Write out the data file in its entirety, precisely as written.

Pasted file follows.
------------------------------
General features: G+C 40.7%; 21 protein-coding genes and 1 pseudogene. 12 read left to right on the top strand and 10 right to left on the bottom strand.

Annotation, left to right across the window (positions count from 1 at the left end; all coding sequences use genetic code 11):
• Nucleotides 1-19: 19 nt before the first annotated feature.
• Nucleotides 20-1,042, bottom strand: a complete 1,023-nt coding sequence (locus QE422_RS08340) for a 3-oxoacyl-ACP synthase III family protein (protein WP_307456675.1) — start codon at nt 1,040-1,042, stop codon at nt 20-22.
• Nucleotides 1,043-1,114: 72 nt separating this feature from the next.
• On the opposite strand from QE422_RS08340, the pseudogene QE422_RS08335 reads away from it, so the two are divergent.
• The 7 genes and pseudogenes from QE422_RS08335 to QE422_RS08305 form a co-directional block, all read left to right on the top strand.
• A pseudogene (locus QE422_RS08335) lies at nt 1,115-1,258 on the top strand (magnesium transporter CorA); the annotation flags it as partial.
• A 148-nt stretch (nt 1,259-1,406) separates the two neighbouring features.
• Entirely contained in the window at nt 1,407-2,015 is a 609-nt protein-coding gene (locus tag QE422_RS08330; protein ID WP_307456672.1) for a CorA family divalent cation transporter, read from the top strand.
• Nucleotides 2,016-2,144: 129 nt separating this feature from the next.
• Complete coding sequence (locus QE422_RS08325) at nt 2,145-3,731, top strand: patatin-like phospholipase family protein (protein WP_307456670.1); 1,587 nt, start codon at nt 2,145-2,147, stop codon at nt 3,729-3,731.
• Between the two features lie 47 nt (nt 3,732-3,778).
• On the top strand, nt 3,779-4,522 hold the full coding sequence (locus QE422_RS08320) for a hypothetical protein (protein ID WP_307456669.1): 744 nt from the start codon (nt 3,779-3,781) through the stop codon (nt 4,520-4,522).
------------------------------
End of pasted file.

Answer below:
General features: G+C 40.7%; 21 protein-coding genes and 1 pseudogene. 12 read left to right on the top strand and 10 right to left on the bottom strand.

Annotation, left to right across the window (positions count from 1 at the left end; all coding sequences use genetic code 11):
• Nucleotides 1-19: 19 nt before the first annotated feature.
• Nucleotides 20-1,042, bottom strand: a complete 1,023-nt coding sequence (locus QE422_RS08340) for a 3-oxoacyl-ACP synthase III family protein (protein WP_307456675.1) — start codon at nt 1,040-1,042, stop codon at nt 20-22.
• Nucleotides 1,043-1,114: 72 nt separating this feature from the next.
• On the opposite strand from QE422_RS08340, the pseudogene QE422_RS08335 reads away from it, so the two are divergent.
• The 7 genes and pseudogenes from QE422_RS08335 to QE422_RS08305 form a co-directional block, all read left to right on the top strand.
• A pseudogene (locus QE422_RS08335) lies at nt 1,115-1,258 on the top strand (magnesium transporter CorA); the annotation flags it as partial.
• A 148-nt stretch (nt 1,259-1,406) separates the two neighbouring features.
• Entirely contained in the window at nt 1,407-2,015 is a 609-nt protein-coding gene (locus tag QE422_RS08330; protein ID WP_307456672.1) for a CorA family divalent cation transporter, read from the top strand.
• Nucleotides 2,016-2,144: 129 nt separating this feature from the next.
• Complete coding sequence (locus QE422_RS08325) at nt 2,145-3,731, top strand: patatin-like phospholipase family protein (protein WP_307456670.1); 1,587 nt, start codon at nt 2,145-2,147, stop codon at nt 3,729-3,731.
• Between the two features lie 47 nt (nt 3,732-3,778).
• On the top strand, nt 3,779-4,522 hold the full coding sequence (locus QE422_RS08320) for a hypothetical protein (protein ID WP_307456669.1): 744 nt from the start codon (nt 3,779-3,781) through the stop codon (nt 4,520-4,522).